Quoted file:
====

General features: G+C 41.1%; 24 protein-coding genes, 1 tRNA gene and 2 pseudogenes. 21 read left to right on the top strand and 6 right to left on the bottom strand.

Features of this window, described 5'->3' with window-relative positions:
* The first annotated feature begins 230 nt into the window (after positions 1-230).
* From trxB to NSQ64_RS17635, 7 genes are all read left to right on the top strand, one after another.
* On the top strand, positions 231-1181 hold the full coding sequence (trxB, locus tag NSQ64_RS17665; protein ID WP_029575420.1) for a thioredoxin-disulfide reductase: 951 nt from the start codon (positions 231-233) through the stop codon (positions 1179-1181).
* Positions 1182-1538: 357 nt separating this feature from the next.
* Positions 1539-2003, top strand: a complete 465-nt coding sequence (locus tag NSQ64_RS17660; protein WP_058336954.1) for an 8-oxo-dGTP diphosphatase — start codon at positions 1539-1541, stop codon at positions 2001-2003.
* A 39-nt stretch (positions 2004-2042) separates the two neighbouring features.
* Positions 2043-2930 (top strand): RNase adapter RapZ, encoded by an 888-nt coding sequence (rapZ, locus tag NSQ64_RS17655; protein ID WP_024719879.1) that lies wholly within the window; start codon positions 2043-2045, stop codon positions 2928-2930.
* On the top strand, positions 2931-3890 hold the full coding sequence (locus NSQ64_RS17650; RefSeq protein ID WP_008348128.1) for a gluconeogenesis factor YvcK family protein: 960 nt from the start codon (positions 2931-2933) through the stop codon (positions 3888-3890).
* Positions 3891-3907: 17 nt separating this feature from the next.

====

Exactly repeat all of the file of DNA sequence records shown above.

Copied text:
General features: G+C 41.1%; 24 protein-coding genes, 1 tRNA gene and 2 pseudogenes. 21 read left to right on the top strand and 6 right to left on the bottom strand.

Features of this window, described 5'->3' with window-relative positions:
* The first annotated feature begins 230 nt into the window (after positions 1-230).
* From trxB to NSQ64_RS17635, 7 genes are all read left to right on the top strand, one after another.
* On the top strand, positions 231-1181 hold the full coding sequence (trxB, locus tag NSQ64_RS17665; protein ID WP_029575420.1) for a thioredoxin-disulfide reductase: 951 nt from the start codon (positions 231-233) through the stop codon (positions 1179-1181).
* Positions 1182-1538: 357 nt separating this feature from the next.
* Positions 1539-2003, top strand: a complete 465-nt coding sequence (locus tag NSQ64_RS17660; protein WP_058336954.1) for an 8-oxo-dGTP diphosphatase — start codon at positions 1539-1541, stop codon at positions 2001-2003.
* A 39-nt stretch (positions 2004-2042) separates the two neighbouring features.
* Positions 2043-2930 (top strand): RNase adapter RapZ, encoded by an 888-nt coding sequence (rapZ, locus tag NSQ64_RS17655; protein ID WP_024719879.1) that lies wholly within the window; start codon positions 2043-2045, stop codon positions 2928-2930.
* On the top strand, positions 2931-3890 hold the full coding sequence (locus NSQ64_RS17650; RefSeq protein ID WP_008348128.1) for a gluconeogenesis factor YvcK family protein: 960 nt from the start codon (positions 2931-2933) through the stop codon (positions 3888-3890).
* Positions 3891-3907: 17 nt separating this feature from the next.